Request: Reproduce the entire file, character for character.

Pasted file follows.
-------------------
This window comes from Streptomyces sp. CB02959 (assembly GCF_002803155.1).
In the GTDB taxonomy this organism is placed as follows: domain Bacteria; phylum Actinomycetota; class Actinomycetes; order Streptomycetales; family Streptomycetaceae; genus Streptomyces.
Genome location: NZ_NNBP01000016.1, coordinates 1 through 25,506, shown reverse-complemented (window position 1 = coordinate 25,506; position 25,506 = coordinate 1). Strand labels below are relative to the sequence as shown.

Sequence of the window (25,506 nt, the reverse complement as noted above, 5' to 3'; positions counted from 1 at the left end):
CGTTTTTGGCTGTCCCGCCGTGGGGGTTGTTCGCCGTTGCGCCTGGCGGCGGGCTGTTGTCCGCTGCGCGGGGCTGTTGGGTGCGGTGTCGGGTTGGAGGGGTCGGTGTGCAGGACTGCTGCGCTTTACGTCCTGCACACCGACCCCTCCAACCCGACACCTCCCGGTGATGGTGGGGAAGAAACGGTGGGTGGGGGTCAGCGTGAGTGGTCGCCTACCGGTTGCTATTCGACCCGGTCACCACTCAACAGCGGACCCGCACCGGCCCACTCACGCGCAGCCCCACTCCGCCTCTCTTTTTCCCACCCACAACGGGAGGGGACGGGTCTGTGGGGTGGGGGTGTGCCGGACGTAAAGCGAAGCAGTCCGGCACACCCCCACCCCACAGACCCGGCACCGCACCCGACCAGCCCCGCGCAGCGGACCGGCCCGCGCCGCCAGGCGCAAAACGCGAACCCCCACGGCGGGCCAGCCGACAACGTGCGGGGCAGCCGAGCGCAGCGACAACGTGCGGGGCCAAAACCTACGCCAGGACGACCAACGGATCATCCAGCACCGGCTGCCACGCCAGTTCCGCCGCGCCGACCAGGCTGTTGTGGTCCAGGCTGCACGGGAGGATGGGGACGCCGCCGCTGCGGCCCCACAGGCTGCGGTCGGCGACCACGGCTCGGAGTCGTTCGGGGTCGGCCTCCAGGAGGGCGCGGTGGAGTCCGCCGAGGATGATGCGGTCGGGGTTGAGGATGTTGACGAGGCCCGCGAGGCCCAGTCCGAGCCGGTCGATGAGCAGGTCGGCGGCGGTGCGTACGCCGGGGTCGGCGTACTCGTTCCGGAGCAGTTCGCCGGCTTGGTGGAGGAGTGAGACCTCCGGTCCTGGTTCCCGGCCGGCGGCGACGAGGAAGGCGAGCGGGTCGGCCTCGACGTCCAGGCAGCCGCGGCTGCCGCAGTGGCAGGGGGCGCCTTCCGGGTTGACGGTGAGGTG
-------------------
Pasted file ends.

This window comes from Streptomyces sp. CB02959 (assembly GCF_002803155.1).
In the GTDB taxonomy this organism is placed as follows: domain Bacteria; phylum Actinomycetota; class Actinomycetes; order Streptomycetales; family Streptomycetaceae; genus Streptomyces.
Genome location: NZ_NNBP01000016.1, coordinates 1 through 25,506, shown reverse-complemented (window position 1 = coordinate 25,506; position 25,506 = coordinate 1). Strand labels below are relative to the sequence as shown.

Sequence of the window (25,506 nt, the reverse complement as noted above, 5' to 3'; positions counted from 1 at the left end):
CGTTTTTGGCTGTCCCGCCGTGGGGGTTGTTCGCCGTTGCGCCTGGCGGCGGGCTGTTGTCCGCTGCGCGGGGCTGTTGGGTGCGGTGTCGGGTTGGAGGGGTCGGTGTGCAGGACTGCTGCGCTTTACGTCCTGCACACCGACCCCTCCAACCCGACACCTCCCGGTGATGGTGGGGAAGAAACGGTGGGTGGGGGTCAGCGTGAGTGGTCGCCTACCGGTTGCTATTCGACCCGGTCACCACTCAACAGCGGACCCGCACCGGCCCACTCACGCGCAGCCCCACTCCGCCTCTCTTTTTCCCACCCACAACGGGAGGGGACGGGTCTGTGGGGTGGGGGTGTGCCGGACGTAAAGCGAAGCAGTCCGGCACACCCCCACCCCACAGACCCGGCACCGCACCCGACCAGCCCCGCGCAGCGGACCGGCCCGCGCCGCCAGGCGCAAAACGCGAACCCCCACGGCGGGCCAGCCGACAACGTGCGGGGCAGCCGAGCGCAGCGACAACGTGCGGGGCCAAAACCTACGCCAGGACGACCAACGGATCATCCAGCACCGGCTGCCACGCCAGTTCCGCCGCGCCGACCAGGCTGTTGTGGTCCAGGCTGCACGGGAGGATGGGGACGCCGCCGCTGCGGCCCCACAGGCTGCGGTCGGCGACCACGGCTCGGAGTCGTTCGGGGTCGGCCTCCAGGAGGGCGCGGTGGAGTCCGCCGAGGATGATGCGGTCGGGGTTGAGGATGTTGACGAGGCCCGCGAGGCCCAGTCCGAGCCGGTCGATGAGCAGGTCGGCGGCGGTGCGTACGCCGGGGTCGGCGTACTCGTTCCGGAGCAGTTCGCCGGCTTGGTGGAGGAGTGAGACCTCCGGTCCTGGTTCCCGGCCGGCGGCGACGAGGAAGGCGAGCGGGTCGGCCTCGACGTCCAGGCAGCCGCGGCTGCCGCAGTGGCAGGGGGCGCCTTCCGGGTTGACGGTGAGGTG